Cluster Assembled Materials
It is now some 15 years since atomic clusters were first produced and investigated in laboratories. Since then, knowledge concerning clusters has enjoyed rapid and sustained growth, and cluster research has become a new branch of science.
The most prominent example is carbon, which exists not only in two crystalline forms, graphite and diamond, but also in a cluster-assembled structure, fullerite, where C60 units are arranged in a face-centered cubic lattice under normal conditions. Other carbon cluster units, such as C70, C84, C96 have also been assembled to form solids.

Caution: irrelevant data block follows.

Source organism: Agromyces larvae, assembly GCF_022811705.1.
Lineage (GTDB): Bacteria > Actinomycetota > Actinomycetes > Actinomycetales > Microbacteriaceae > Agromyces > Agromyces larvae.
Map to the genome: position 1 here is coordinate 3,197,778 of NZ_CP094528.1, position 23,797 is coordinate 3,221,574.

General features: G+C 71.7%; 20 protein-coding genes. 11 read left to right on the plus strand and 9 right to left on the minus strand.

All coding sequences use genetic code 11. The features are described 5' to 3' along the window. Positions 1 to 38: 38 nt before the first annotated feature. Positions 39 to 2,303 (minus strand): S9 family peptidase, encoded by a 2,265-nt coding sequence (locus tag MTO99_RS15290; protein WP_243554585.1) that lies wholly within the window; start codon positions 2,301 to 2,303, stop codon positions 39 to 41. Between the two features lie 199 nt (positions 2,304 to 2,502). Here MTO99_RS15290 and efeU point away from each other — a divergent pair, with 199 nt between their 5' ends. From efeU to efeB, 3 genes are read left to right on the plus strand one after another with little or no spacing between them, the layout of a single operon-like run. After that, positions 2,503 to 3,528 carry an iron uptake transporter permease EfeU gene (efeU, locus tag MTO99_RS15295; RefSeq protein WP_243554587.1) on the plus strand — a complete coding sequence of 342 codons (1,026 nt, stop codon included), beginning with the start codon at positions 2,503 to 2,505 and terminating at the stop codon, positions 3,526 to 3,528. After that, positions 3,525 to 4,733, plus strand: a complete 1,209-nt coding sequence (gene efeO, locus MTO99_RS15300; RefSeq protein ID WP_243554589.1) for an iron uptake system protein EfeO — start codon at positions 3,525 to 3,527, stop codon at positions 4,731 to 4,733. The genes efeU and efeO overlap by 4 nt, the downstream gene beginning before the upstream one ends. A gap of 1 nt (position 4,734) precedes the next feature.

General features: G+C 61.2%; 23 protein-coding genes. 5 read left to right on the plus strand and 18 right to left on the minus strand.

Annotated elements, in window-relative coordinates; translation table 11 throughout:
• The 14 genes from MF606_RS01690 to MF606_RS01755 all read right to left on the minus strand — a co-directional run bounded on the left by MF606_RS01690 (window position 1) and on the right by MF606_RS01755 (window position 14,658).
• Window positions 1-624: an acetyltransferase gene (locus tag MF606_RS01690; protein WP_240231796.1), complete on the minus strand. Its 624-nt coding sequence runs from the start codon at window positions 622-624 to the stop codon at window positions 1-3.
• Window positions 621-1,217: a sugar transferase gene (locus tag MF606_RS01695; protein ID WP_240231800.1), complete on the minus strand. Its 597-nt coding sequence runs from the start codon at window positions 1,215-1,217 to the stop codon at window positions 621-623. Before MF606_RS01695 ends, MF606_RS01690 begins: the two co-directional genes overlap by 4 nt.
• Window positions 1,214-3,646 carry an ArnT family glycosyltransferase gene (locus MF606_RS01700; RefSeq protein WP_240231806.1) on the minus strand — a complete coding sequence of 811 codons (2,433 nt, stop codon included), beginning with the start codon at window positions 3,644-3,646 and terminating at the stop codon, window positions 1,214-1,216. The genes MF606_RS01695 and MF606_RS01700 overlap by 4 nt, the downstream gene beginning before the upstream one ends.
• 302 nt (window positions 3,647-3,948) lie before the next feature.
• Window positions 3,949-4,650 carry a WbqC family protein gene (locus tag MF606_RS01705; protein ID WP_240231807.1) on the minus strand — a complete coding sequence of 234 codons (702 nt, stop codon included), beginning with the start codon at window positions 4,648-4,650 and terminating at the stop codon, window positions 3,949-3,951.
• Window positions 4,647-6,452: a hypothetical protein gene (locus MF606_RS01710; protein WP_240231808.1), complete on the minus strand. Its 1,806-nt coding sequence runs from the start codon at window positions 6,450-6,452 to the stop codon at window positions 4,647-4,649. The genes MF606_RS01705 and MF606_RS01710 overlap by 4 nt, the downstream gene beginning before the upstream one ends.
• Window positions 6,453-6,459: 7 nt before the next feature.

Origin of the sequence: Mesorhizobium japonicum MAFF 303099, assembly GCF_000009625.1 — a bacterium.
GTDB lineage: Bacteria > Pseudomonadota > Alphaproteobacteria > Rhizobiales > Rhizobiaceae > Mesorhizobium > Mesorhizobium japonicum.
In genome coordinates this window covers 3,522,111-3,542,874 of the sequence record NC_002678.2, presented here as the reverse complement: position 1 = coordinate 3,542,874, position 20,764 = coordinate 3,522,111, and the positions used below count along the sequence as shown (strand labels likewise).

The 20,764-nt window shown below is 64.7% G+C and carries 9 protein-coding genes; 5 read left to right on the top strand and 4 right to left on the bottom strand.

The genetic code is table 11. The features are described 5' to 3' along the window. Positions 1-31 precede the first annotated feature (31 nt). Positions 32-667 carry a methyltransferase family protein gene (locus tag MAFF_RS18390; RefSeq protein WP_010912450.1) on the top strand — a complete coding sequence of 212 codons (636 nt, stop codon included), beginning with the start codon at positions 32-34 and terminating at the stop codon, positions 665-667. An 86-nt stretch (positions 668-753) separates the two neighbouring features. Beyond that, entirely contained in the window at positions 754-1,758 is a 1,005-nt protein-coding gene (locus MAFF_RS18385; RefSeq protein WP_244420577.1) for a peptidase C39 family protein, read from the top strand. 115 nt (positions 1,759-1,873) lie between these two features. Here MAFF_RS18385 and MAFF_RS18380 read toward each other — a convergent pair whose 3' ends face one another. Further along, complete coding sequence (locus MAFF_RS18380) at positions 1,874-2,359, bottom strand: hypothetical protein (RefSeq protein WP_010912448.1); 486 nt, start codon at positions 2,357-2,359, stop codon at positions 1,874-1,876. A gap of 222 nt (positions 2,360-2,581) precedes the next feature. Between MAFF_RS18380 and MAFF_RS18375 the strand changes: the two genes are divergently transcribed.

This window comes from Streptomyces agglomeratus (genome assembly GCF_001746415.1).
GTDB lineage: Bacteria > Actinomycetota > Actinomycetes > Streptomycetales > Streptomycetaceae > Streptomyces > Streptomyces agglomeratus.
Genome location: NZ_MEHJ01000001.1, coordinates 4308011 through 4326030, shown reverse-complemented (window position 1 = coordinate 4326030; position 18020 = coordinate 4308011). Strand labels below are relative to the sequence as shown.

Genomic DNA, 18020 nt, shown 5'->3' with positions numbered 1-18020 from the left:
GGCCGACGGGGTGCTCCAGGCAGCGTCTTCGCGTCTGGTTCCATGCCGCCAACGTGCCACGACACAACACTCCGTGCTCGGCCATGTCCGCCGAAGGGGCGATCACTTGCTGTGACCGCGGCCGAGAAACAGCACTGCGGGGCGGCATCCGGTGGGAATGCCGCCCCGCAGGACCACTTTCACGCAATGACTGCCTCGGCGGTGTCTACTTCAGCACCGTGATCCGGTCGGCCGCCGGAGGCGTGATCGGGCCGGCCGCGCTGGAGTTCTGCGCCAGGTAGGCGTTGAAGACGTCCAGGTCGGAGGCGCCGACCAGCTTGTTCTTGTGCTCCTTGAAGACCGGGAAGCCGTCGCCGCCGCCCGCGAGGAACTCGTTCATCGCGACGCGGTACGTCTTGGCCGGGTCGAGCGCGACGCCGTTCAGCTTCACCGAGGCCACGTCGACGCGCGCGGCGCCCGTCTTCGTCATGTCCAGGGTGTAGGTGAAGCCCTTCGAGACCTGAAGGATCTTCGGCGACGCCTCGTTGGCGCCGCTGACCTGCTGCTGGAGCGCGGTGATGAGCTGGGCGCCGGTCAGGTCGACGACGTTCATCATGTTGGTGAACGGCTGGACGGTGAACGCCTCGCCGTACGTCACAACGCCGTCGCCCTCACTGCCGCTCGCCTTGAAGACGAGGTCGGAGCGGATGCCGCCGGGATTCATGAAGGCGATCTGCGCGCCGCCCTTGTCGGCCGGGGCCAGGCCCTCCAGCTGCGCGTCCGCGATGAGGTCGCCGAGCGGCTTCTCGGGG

There is currently great interest in the prospect of producing new materials made up of small atomic clusters. Such cluster-assembled materials can differ significantly from their crystalline counterparts. Mechanical, electronic, optical and other properties are expected to be different for such assemblies, and this should make them good potential candidates as new building materials for electronic devices. Also, the quantum effects which occur in materials of small size and low dimension, impart special properties to these materials.